25 October 2011

Leadership In Practice: Can we create balance?

Sue Congram, The Space Between

Imagine how much more effective you could be if you were able to draw on a greater breadth of capabilities that exist in you and in others around you. At our meeting on 25 October 2011, we looked at how some missing segments of leadership in practice could make a significant difference to the way we work.

We were delighted to be joined by Sue Congram, leader of the Leaderful Women Project. She approached the session from a perspective that the foundations of organisations are made up of masculinised ways of thinking and working, a situation that has brought success to many for centuries – until now. The question is, what are the consequences of this in today’s complex world? What would it mean to make shifts to include ‘feminine’ ways of working?

These are questions Sue explored with us, all the time bearing in mind that the issue is not so much about men and women, it is about masculine and feminine practices. A short presentation provided some understanding of ‘masculine’ and ‘feminine’, where:

  • feminine ways of working include relationship building, holistic thinking, inclusivity, collaboration, enabling; and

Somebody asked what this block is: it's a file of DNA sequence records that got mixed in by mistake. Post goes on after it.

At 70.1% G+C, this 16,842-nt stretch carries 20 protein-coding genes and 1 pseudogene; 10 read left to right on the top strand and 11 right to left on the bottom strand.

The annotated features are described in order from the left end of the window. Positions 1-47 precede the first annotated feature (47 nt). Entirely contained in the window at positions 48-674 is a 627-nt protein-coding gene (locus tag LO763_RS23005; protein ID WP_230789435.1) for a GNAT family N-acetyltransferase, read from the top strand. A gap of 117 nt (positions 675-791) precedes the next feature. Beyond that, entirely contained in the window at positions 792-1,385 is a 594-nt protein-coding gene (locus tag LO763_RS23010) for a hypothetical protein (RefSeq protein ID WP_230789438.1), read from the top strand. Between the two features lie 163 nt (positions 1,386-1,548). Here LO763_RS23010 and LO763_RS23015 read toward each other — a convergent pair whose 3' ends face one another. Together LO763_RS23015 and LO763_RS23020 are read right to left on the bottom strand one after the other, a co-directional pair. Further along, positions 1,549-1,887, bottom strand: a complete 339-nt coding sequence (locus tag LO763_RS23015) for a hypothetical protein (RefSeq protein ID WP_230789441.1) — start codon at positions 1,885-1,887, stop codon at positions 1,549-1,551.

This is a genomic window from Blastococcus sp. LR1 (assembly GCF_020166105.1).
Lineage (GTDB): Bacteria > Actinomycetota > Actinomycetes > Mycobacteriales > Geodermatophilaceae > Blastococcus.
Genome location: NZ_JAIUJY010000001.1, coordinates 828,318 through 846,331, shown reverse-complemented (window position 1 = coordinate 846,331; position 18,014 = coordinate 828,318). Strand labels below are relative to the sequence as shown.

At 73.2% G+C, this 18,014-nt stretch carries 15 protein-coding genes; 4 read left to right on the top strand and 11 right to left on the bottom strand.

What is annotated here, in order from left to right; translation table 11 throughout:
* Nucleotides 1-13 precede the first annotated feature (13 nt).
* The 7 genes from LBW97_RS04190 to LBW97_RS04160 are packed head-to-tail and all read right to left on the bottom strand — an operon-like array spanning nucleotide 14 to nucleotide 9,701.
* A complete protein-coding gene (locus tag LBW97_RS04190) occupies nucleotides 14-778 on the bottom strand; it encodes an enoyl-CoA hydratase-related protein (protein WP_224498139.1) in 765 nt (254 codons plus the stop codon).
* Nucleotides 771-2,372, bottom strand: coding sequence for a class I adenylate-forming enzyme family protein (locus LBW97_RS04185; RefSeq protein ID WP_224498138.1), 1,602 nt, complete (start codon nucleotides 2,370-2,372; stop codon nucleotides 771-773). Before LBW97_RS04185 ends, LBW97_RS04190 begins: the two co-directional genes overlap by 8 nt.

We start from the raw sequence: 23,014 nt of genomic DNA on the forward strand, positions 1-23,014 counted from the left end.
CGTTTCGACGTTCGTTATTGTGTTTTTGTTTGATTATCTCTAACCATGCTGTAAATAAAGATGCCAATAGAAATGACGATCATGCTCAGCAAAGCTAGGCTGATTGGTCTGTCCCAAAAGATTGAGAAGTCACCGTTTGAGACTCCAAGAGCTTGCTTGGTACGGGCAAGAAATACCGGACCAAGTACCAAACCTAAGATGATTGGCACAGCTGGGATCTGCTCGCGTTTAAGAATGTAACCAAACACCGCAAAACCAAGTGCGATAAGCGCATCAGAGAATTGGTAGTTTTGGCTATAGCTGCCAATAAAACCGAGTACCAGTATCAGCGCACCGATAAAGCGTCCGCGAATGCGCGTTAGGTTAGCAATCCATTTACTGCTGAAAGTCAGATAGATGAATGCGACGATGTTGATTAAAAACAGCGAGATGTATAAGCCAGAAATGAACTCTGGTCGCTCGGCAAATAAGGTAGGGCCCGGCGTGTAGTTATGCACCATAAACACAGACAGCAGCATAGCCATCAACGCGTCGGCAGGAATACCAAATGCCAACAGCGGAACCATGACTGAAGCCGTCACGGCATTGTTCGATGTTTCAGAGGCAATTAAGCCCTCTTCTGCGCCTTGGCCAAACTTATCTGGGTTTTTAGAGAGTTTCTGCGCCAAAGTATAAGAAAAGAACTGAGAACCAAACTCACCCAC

• masculine ways include discernment, structure, decisiveness, competitiveness, and vision.

These are practices that both men and women can and do work by – but the latter continues to dominate and feminine practices continue to be undervalued. Studies show how most people are not confident in upholding feminine values in the face of a powerful masculine presence – it appears that we hold back, often using language that is diminishing of what is most needed.

Sue lead us in many stimulating and energy-filled conversations.

Our Speaker

Sue Congram CPsychol. leads the Leaderful Women Project and leadership development in The Space Between. Working collaboratively with corporations and professionals, she is actively developing and delivering new understanding of management and leadership practices. An experienced business development psychologist, Sue is studying the complex nature of leadership through PhD research and is co-leading an international research project with Ashridge Business School, exploring cultural roots of leadership practice in developing economies. Sue also teaches management and leadership psychology in Scandinavia, Greece and the UK. She has published five books and numerous papers and chapters on diversity, strategy, coaching and psychology.


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